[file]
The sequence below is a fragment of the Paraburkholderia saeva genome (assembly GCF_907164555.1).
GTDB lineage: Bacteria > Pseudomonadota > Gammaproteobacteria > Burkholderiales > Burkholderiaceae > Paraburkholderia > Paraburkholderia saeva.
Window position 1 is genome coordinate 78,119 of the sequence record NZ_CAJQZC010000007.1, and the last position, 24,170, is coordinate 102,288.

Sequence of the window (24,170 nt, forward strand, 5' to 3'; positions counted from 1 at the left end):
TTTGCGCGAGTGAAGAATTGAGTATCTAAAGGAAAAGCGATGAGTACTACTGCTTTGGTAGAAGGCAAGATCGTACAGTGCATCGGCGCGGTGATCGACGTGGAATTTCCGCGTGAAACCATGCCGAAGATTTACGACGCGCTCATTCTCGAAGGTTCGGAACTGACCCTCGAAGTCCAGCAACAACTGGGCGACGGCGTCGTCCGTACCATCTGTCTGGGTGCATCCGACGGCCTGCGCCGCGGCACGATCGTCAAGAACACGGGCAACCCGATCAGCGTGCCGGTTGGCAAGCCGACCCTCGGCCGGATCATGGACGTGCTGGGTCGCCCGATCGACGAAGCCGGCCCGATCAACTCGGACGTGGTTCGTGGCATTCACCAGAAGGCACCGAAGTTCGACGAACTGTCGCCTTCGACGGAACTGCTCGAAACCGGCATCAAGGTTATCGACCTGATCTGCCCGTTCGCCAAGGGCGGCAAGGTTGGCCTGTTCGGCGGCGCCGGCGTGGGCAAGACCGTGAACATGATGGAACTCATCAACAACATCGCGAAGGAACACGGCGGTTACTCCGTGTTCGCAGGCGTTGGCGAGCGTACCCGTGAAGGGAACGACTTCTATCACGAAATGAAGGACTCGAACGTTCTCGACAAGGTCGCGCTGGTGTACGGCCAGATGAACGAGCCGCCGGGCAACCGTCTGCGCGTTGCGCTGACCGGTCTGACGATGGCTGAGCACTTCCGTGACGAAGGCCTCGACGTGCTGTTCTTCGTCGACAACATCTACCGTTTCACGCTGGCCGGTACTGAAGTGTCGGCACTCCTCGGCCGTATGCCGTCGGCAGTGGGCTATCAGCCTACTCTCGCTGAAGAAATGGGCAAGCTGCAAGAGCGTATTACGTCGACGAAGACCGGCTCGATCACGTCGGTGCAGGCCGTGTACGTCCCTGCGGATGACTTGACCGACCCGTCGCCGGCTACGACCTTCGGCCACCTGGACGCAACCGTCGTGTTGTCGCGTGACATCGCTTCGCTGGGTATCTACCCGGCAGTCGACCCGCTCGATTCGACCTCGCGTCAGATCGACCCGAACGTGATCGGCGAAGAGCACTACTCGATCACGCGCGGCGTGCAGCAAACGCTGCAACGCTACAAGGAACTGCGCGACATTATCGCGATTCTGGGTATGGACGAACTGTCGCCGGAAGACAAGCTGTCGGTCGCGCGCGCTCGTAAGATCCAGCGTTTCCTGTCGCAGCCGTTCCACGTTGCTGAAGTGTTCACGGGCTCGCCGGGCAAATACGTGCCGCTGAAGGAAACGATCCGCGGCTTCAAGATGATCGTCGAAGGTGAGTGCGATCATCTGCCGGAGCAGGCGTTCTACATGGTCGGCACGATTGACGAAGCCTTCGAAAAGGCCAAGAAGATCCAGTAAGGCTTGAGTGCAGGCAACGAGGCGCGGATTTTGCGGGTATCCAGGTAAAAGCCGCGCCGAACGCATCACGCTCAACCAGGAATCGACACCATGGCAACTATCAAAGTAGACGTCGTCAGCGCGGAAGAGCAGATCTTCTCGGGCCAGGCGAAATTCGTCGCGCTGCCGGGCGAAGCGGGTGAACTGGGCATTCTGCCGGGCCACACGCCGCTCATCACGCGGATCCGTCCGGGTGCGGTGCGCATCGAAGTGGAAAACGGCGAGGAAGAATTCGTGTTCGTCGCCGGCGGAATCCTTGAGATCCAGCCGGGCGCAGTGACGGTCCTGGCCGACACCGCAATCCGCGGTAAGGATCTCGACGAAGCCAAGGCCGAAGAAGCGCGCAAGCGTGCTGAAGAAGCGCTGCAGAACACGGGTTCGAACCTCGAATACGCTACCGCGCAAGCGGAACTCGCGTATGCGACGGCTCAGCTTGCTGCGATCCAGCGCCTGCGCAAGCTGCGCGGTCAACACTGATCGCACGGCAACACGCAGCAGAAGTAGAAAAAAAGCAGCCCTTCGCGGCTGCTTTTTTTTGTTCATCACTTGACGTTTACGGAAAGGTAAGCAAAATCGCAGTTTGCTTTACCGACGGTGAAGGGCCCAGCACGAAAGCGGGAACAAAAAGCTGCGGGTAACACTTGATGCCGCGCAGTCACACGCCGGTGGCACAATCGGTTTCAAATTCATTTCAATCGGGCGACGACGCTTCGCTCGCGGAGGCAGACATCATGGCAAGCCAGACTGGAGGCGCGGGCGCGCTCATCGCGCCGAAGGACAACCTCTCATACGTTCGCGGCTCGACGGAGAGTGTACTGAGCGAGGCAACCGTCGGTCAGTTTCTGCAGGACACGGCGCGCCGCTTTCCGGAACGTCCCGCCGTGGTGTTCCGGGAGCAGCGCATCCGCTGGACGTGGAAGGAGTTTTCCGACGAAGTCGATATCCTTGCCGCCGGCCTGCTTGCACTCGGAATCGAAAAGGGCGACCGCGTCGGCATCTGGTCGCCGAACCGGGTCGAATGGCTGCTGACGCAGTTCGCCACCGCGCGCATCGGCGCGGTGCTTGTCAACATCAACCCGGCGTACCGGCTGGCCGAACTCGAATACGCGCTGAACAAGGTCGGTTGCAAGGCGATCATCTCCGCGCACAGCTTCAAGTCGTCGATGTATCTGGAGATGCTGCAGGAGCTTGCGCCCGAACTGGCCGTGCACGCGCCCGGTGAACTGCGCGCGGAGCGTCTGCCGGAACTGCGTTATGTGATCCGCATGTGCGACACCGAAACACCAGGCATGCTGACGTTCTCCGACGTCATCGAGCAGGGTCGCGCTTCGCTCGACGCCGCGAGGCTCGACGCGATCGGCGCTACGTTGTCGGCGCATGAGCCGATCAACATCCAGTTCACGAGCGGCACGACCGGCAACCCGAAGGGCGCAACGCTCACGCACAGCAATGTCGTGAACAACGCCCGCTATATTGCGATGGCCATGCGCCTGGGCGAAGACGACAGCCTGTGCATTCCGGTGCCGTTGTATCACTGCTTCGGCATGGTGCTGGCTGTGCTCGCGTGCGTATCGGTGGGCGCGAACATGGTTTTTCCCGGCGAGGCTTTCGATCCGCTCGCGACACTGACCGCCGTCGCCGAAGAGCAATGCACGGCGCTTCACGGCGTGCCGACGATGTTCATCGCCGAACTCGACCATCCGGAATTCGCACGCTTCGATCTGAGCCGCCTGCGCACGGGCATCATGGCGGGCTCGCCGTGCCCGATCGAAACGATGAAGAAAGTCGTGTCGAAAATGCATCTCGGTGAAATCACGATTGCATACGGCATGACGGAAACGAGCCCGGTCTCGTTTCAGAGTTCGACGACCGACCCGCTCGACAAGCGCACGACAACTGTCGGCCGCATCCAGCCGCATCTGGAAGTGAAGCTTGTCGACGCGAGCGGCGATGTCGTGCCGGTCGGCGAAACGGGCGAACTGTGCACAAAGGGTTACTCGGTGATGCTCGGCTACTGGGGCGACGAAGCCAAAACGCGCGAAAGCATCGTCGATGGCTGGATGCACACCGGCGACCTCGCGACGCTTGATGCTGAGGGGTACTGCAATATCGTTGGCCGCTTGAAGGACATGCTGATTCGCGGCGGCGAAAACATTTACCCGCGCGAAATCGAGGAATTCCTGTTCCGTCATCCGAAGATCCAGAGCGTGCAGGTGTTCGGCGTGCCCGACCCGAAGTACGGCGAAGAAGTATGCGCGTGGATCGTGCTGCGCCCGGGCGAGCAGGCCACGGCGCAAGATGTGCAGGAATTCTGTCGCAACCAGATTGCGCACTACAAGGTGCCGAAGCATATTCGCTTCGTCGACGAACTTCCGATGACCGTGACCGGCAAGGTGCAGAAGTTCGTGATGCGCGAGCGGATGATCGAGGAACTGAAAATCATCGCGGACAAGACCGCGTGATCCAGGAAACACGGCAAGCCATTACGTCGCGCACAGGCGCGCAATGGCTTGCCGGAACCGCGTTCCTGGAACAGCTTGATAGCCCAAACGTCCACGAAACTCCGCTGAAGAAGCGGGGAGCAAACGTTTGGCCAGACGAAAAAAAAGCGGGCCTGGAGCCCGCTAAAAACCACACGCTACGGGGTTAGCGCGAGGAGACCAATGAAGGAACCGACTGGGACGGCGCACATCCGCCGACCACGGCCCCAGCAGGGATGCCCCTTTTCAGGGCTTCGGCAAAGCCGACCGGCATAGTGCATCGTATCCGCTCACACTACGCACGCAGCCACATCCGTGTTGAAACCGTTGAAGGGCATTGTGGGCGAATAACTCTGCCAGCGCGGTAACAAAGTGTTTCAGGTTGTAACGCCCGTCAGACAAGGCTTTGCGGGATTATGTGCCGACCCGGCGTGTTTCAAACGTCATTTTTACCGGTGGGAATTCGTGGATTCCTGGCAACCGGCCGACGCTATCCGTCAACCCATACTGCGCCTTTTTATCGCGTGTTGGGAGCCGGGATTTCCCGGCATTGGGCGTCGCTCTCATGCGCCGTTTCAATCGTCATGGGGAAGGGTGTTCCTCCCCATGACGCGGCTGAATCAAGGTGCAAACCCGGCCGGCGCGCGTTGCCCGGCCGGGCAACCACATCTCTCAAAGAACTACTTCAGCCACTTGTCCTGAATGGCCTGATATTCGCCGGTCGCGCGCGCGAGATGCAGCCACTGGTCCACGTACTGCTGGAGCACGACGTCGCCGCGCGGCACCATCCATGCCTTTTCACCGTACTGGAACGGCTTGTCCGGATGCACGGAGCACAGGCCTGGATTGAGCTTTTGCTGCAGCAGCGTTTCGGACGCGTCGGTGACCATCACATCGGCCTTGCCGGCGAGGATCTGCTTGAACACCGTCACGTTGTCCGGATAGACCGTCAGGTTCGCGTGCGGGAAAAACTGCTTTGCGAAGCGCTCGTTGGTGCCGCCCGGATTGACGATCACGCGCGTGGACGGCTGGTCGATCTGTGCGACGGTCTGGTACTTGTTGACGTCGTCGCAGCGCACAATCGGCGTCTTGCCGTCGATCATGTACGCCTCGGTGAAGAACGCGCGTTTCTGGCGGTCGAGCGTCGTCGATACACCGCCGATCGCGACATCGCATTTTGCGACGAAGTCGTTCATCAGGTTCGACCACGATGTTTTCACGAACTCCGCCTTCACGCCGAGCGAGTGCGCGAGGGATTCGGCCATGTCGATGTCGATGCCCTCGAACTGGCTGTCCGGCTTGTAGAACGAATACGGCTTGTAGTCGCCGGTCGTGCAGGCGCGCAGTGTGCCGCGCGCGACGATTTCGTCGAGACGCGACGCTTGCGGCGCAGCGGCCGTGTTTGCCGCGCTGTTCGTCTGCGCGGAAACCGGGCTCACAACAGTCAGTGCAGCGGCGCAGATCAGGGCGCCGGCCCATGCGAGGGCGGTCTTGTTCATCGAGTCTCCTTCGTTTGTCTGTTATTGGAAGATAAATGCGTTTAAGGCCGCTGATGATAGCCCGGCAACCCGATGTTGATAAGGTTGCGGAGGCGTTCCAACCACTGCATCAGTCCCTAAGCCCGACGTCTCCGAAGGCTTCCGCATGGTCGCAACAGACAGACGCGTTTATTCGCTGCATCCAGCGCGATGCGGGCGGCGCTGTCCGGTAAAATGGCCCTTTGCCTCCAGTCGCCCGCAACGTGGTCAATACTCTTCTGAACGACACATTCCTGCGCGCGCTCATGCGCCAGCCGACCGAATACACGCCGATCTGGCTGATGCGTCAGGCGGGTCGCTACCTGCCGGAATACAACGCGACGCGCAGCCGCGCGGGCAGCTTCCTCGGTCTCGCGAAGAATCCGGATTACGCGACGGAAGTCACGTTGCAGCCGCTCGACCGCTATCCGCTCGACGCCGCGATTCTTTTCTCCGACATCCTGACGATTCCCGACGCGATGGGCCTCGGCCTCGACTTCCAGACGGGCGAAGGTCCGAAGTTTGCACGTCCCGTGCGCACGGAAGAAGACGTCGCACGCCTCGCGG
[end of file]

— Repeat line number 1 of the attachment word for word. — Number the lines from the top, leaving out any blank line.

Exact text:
The sequence below is a fragment of the Paraburkholderia saeva genome (assembly GCF_907164555.1).